Find the answer to your Linux question:
Results 1 to 7 of 7
Can someone please explain breifly why there are so many directories in linux, and why can it not be set out a little more like windows? I know i know, ...
Enjoy an ad free experience by logging in. Not a member yet? Register.
  1. #1
    Linux Newbie
    Join Date
    Feb 2004
    Location
    UK
    Posts
    131

    Directory Structure


    Can someone please explain breifly why there are so many directories in linux, and why can it not be set out a little more like windows?

    I know i know, becoming like windows is not a good thing i agree, but the simplicity of it is brilliant. What i would like to see happen is a Linux directory which includes all the bin etc, and loads of other files
    a programs directory to hold the individual programs in there own subdirectory
    And then the Usr directory as it is.

    Does anyone else see this a logical or is it just me?

  2. #2
    Linux Guru dylunio's Avatar
    Join Date
    Aug 2004
    Location
    Cymru
    Posts
    4,157
    An explaination of the Linux Filesystem Heirarchy

    I personnaly still find it confusing, but a lot less confusing than in windows which I found dis-jointed.

    dylunio
    Registered Linux User #371543!
    Get force-get May The Source Be With You
    /dev/null
    /dev/null2

  3. #3
    Linux User
    Join Date
    Oct 2004
    Location
    Serbia&Montenegro
    Posts
    281
    I like the way it is and I would never change it for Windows type.
    Linux registered user #358842
    Human knowledge belongs to the world.

  4. #4
    Linux Engineer
    Join Date
    Nov 2004
    Location
    home
    Posts
    796
    Linux directory is clean and simple. Windows directory is disgusting and pitiful. The link to the filesystem heirarchy does a great job of explaining it all.

  5. #5
    Linux User
    Join Date
    Jan 2005
    Location
    Arizona
    Posts
    288
    I think the reason it tends to be confusing is because so few distributions maintain the simplicity. You so often find distro built packages in /usr/local, for example, and then /opt goes unused. Then there's man.conf which, for some reason, sits in /usr/share/misc by default. And is it just me, or does it drive anyone else insane to see a distro pile all sorts of stuff directly under root? Even seeing the kernel there gets to me.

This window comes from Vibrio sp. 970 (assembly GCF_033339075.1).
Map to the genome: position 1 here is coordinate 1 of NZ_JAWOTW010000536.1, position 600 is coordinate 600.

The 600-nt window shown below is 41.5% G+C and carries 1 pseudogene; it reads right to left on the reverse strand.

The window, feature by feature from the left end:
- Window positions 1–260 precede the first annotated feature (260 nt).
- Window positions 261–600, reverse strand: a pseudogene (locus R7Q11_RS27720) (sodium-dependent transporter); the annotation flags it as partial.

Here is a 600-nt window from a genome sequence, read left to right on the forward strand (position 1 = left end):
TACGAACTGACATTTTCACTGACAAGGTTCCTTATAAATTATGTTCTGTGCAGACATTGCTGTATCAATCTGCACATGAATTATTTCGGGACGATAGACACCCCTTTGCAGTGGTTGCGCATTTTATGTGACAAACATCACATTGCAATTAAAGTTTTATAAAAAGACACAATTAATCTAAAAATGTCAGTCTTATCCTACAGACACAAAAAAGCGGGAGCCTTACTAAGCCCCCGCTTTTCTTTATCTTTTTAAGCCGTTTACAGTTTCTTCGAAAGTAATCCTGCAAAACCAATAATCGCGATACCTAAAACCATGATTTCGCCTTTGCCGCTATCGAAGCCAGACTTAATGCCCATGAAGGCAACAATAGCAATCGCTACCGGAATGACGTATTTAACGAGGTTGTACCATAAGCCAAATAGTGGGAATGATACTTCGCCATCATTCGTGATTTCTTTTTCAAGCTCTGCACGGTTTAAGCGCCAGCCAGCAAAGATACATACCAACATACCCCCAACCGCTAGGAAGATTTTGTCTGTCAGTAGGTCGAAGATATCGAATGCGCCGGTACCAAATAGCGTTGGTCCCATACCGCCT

Now that I'm used to it and have a distro that does it right, I like the layout. It's almost like a search filter, limiting your results to libraries, configs, logs, or wherever it is you're working. The only real downside I see is that it's difficult to think holistically when you first start out. But then, with Windows it's difficult to ever think in such a way, it's such a counter-intuitive mess.

    I just wish the home directory would be limited to dot files and really private stuff, and leave storage to a public /data directory. Unfortunately it would require a major change to the mindset of FOSS developers, since most everything defaults to your home directory. I wish they would at least default to root when opening or saving a file.

    Anyway, if it's what you really want, you might check out Gobo Linux, they do things like unify programs under single directories, mostly with symlinks. I think Rubyx does similar things as well.

    [ethyriel@demerzel /data]# rant --set 0
    Michael Salivar

    Man knows himself insofar as he knows the world, becoming aware of it only in himself, and of himself only within it.
    --Goethe

  6. #6
    Linux Newbie
    Join Date
    Feb 2004
    Location
    UK
    Posts
    131
    Maybe it is just because i don't really understand the linux system. I will be learning it now. Thanks for the great link

  7. #7
    Just Joined!
    Join Date
    Mar 2005
    Location
    Ghana
    Posts
    35
    its a good thing u are learning the directory structure, it is your getway to getting Linux handy. checq /etc, this di gets essential configuration like apache(httpd.conf), samba(smb.conf) and security configuration.

    jump into the /bin and get use to most of the commands and utilites that root uses. find the diff b/n the /bin and the /usr/sbin.

    now also that ur home directories for use accounts are in the /home and many more interesting stuffs.

    it's the best arranged dir tree by far.

    urs in Linux

Posting Permissions

  • You may not post new threads
  • You may not post replies
  • You may not post attachments
  • You may not edit your posts
  •